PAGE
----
Of the 1,625 reservoirs, 111 had irrigation as a purpose. In these reservoirs there is a storage depletion of 8.5 percent from sedimentation, but this loss is based on the most recent survey covering the period 1932 to 1989 (Atwood 1994). If just the records with sediment surveys more recent than 1978 are examined, the average storage depletion for irrigation reservoirs is 15 percent, with a range of 1 to 42 percent loss. This higher rate of sedimentation can be attributed to more intensive agriculture and to population growth with associated land uses. In addition, the loss of irrigation storage from sedimentation varies significantly with drainage area and reservoir capacity. Additional data on irrigation reservoir storage loss are currently being collected but were not available for this report.

As previously indicated, sedimentation problems are also encountered in canals and ditches. There are about 110,000 miles of irrigation canals in the United States (U.S. Department of Commerce, 1978). There is no comprehensive study of capacity losses in irrigation conveyances from sedimentation. Additional data are being collected on the loss of capacity in irrigation ditches and canals but are not yet available. However, data from some specific studies show that sedimentation effects in ditches and canals can be substantial.

For example, a study of the I Canal in San Joaquin Valley in California noted frequent sediment problems since 1968 (Arthur and Cederquist 1976). Removal of sediment and filter-feeding organisms averaged 24,000 cubic yards per year prior to 1966 and 20,000 cubic yards per year from 1968 to 1976. The study reported that, because of sediment and organic accumulation in the canal, every 2 years the canal was dewatered for 8 to 10 weeks to remove sediment. This caused a delivery shortfall of 400,000 to 450,000 acre-feet of water. Since irrigators cannot, in general, tolerate restricted capacity caused by sediment deposition in their canals, they clean out their systems accordingly.

In an Idaho study (Carter 1993) the annual sediment loss from an 161,500-acre furrow-irrigated area was 1.78 tons per acre. This sediment was deposited in drains and canals, requiring removal. For this tract approximately 287,000 tons were annually removed from relatively flat sloping canals (Koluvek 1993).

In central Washington, two typical irrigation districts had deposition along 8,040 and 9,407 feet of canal or lateral, with sediment deposition of 7,695 and 9,910 tons respectively, at an annual average removal cost of $9.26 per ton. An older evaluation by Carlile (1972) reported cost of $50,000 per year to remove sediment from canals and drains in the Yakima-Tieton irrigation district. He also stated that farmers along the Yakima River were reluctant to convert from furrow to sprinkler or trickle irrigation because of the heavy sediment loads in the canal from irrigation return flows.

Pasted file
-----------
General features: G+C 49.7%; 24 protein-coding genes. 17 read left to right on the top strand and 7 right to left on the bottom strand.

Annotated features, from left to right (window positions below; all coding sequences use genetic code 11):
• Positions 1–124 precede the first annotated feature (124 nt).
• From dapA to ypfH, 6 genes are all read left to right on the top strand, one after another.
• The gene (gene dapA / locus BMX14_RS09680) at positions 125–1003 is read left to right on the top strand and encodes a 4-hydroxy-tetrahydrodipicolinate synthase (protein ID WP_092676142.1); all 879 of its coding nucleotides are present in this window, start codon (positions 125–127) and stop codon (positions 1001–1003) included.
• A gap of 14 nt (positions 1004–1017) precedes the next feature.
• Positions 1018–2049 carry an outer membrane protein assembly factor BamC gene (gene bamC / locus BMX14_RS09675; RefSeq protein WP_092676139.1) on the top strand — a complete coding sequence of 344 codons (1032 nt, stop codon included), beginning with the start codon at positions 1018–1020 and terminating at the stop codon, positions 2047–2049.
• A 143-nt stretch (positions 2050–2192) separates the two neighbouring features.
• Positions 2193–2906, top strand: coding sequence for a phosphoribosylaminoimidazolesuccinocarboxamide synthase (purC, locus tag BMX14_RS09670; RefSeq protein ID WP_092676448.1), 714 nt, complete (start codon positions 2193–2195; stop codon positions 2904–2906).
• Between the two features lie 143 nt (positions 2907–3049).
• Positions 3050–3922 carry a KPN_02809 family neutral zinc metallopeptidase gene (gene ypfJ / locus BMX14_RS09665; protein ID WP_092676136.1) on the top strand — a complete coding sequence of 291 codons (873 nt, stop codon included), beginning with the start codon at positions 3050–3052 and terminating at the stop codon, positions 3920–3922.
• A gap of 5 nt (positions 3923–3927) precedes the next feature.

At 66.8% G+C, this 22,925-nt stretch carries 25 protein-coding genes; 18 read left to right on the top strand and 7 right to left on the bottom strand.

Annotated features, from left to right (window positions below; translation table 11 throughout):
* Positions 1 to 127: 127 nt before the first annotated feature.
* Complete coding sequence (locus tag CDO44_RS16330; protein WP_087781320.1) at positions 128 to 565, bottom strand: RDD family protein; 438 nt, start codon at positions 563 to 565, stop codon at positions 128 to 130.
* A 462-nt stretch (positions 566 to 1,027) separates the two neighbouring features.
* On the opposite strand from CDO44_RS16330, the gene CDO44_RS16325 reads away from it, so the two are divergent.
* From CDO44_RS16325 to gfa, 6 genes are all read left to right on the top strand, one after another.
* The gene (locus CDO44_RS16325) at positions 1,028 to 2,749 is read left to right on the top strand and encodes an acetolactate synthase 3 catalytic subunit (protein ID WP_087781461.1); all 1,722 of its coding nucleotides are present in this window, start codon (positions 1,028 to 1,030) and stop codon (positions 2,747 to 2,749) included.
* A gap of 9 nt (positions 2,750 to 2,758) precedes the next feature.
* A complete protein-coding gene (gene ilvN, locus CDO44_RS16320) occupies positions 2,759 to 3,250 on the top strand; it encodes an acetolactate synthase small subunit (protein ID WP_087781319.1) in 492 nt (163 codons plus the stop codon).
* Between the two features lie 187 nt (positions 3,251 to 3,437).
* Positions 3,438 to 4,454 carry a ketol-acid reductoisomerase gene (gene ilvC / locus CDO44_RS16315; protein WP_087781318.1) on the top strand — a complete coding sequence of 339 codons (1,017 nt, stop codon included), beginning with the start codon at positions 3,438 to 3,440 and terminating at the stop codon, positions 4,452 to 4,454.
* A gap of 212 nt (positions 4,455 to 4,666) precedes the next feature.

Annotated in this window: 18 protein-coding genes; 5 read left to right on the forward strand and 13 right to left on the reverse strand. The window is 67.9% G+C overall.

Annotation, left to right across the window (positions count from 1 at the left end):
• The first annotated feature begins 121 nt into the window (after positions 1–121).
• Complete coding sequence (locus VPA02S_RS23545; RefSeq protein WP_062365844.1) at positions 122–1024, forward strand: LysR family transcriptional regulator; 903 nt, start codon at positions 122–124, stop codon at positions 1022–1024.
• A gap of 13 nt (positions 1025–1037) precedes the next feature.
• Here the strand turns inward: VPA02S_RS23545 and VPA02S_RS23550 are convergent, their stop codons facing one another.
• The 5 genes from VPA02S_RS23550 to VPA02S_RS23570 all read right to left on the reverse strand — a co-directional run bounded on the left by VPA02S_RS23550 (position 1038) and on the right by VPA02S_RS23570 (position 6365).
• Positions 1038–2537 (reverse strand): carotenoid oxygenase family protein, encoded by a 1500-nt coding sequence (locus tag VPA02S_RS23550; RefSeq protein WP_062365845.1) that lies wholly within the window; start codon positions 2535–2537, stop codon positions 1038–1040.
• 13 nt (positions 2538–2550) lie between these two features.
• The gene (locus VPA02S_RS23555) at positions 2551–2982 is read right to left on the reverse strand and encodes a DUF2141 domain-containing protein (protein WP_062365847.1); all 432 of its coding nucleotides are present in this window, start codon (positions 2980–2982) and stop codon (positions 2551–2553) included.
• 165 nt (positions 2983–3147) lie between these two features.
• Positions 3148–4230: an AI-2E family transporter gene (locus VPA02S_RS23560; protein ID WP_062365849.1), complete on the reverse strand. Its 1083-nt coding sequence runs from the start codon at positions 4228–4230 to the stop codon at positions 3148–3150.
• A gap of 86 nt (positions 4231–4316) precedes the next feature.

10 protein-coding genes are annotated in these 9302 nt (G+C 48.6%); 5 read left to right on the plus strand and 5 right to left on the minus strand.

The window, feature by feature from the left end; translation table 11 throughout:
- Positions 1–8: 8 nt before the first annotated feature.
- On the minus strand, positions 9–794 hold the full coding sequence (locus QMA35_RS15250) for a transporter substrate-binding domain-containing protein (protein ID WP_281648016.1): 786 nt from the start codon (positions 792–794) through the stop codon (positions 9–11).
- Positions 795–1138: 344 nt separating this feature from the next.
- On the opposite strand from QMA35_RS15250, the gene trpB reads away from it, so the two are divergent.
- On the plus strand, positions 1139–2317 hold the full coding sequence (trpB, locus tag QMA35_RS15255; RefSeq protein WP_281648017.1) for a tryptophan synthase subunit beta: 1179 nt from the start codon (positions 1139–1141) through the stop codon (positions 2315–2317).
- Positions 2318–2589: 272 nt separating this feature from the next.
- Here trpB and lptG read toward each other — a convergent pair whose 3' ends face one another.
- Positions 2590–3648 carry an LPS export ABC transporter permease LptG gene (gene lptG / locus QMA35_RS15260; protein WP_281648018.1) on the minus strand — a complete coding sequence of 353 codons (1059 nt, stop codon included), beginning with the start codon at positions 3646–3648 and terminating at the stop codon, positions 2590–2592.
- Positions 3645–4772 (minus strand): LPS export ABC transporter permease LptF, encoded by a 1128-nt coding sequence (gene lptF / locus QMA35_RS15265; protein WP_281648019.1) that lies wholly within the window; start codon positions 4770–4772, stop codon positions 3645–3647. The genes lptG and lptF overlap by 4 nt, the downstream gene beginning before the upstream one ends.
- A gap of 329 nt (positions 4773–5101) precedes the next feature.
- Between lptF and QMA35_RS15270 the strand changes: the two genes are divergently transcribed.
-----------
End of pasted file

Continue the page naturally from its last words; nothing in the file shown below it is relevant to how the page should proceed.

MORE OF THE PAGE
The specific extent to which the sediment from various forms of erosion reaches offsite areas, such as canals, drainage ditches, streams, or reservoirs, depends on a number of physical as well as management factors. From a physical point of view, the fall velocity of the sediment particle is the prime variable that determines the interaction between the sediment and the water in the conveyance (stream, canal, or ditch) or impoundment. The size of the bed material in the conveyance, as measured by sieve size or fall diameter (Malone, Richardson, and Simon 1975), is the primary factor determining fall velocity. It is generally believed that the settling velocity of a particle decreases as the sediment concentration increases.

Relationships have been developed between particle diameter and fall velocity for several shape factors of naturally rounded quartz particles. The information on the settling velocity of the particle size being considered, along with depth and width of flow in the conveyance or basin, can be used together with the velocity of flow to determine the length of the conveyance or settling basin needed to deposit a specific particle.

In certain instances, small particle sizes such as silts and clay may be beneficial by sealing conveyances such as canals and thus reducing seepage in the coarser materials of the conveyance. The fine sediment load that intrudes into the conveyance bottom and sides may also provide some increase in bank stability. In addition, the application of irrigation water high in fine sediment load to coarser soils may increase the soils' water-holding capacity and fertility.